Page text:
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Shooting Kabul

⭐️⭐️⭐️Favorited!!! Spoiler alert🎉


Book type: Chapter book/Middle Grade

Age recommendation: ages 8-12

Purchase: Amazon/Kindle

Price: 9 usd

link: https://www.amazon.com/gp/product/1442401958/ref=as_li_qf_asin_il_tl?ie=UTF8&tag=shifasafadi-20&creative=9325&linkCode=as2&creativeASIN=1442401958&linkId=edc214f9b47f08e80dd0ca29e1db5397


Islamic Screening: no religious concerns. Some mention of blood/physical fight but nothing extreme


The year is 2001- Fadi and his family are escaping from Afghanistan in the middle of the night. Suddenly, the Taliban show up and Fadi’s dad shouts to Fadi to grab his little sister and sprint to the truck. Fadi’s father and sister are helping his sick mother get on.

In the chaos, Fadi manages to get on but his little sister slips through his fingers and is left behind.

(The emotion of this scene was heartbreaking!)


Fadi blames himself for letting go of her, and the family starts their asylum in the United States broken-hearted. Fadi’s dad, an educated PHD graduate and wise man, has to drive taxis to make money. Fadi’s mom recovers from her illness but stays in bed due to depression at being separated from her youngest daughter.


Fadi is trying to adjust to a new school when he sees a photo contest that offers a trip to India as the prize. He is determined to win and go overseas to look for his little sister!


Then comes September 11. Two planes crash into the twin towers of New York, and Fadi’s small Aghan-American community is stunned. They are sure there will be blowback, and sure enough, an Islamaphobic attack puts a friendly Sikh neighbor into the hospital. Fadi himself gets jumped by two bullies at school, and his prized camera breaks. Fadi is devastated!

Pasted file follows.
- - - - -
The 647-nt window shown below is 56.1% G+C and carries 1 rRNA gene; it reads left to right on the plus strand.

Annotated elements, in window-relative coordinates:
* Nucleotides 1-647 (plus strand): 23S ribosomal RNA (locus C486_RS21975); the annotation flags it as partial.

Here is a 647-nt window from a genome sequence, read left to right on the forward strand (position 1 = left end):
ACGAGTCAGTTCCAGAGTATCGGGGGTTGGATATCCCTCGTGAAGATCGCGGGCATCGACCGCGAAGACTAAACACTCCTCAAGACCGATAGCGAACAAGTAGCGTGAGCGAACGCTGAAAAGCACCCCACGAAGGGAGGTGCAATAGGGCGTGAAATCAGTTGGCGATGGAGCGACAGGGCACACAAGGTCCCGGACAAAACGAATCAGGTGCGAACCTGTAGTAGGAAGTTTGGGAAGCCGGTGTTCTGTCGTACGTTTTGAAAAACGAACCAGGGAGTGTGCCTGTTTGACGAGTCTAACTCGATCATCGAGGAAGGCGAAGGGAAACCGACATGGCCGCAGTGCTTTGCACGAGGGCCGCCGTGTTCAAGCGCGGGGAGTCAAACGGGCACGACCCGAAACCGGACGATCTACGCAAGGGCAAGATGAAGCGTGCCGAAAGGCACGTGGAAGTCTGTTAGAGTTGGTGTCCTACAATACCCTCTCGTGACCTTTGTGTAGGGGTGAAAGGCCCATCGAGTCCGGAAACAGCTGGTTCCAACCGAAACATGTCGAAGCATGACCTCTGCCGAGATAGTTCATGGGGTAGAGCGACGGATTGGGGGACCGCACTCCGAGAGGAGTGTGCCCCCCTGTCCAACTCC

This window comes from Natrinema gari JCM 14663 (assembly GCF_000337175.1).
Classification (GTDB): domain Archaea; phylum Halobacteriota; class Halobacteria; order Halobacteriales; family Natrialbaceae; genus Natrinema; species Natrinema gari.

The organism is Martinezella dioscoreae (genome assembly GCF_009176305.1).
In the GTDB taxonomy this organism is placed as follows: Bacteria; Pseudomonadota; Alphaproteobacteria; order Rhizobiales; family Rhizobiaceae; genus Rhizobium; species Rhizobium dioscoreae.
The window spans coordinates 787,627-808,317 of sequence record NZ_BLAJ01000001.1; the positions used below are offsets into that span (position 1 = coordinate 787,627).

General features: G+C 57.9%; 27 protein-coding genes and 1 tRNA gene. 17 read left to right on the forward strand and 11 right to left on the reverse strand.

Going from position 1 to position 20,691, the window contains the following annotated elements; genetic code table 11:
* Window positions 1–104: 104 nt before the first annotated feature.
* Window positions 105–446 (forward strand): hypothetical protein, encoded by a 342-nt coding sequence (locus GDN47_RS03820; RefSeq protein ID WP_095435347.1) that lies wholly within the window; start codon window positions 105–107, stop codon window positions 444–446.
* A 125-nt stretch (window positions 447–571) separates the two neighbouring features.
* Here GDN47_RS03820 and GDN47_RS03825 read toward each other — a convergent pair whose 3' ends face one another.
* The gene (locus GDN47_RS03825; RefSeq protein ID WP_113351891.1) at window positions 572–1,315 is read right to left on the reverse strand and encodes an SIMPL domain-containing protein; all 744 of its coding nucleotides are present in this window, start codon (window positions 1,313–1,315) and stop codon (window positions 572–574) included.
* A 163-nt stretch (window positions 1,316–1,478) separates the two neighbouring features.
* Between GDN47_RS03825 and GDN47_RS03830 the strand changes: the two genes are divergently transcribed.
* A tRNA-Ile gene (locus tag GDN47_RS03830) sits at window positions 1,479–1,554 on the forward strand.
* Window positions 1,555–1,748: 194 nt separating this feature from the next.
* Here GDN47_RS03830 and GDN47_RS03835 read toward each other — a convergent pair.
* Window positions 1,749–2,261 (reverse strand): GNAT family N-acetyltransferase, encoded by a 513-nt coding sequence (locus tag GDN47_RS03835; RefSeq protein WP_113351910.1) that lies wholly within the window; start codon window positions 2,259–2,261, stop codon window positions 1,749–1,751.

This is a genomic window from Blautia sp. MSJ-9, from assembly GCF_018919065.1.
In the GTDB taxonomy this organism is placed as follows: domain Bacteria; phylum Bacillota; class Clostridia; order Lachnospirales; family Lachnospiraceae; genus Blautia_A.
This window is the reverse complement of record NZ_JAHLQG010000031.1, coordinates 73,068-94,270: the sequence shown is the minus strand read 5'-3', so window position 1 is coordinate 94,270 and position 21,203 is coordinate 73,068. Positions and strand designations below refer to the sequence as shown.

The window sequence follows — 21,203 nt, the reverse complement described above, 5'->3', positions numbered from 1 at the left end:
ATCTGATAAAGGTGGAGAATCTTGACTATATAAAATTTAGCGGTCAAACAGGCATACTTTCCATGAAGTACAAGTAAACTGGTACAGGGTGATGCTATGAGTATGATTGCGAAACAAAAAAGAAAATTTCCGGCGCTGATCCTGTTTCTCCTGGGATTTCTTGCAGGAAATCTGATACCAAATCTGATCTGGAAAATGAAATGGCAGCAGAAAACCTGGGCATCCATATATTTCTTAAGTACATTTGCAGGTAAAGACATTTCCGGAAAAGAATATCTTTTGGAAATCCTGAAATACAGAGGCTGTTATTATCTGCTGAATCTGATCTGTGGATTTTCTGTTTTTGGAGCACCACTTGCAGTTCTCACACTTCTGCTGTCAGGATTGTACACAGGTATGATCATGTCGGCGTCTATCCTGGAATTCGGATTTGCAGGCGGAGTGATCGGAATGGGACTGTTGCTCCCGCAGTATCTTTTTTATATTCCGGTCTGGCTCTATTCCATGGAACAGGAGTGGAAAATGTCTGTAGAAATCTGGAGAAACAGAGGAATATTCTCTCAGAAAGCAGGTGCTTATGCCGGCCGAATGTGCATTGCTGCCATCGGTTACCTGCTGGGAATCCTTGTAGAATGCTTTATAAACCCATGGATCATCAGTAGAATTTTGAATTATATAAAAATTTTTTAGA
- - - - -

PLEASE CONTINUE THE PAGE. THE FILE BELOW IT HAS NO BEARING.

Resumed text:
With help from friends, Fadi (who develops into a strong leader like his father) enters the contest, and though he doesn’t win, he glimpses a photo of his sister in a refugee camp and the family is reunited at the end❤️


Lessons: Wow! Where do I even start!!


There was so much beauty in this story. The emotion and the scenes felt real! The story was so relevant and relatable to kids growing up in the west and trying to navigate two cultures. There was even so many Islamic references, including a wonderful khutbah from the local Imam.


This is such a positive representation of Muslims in traditional publishing!


This is a must read!


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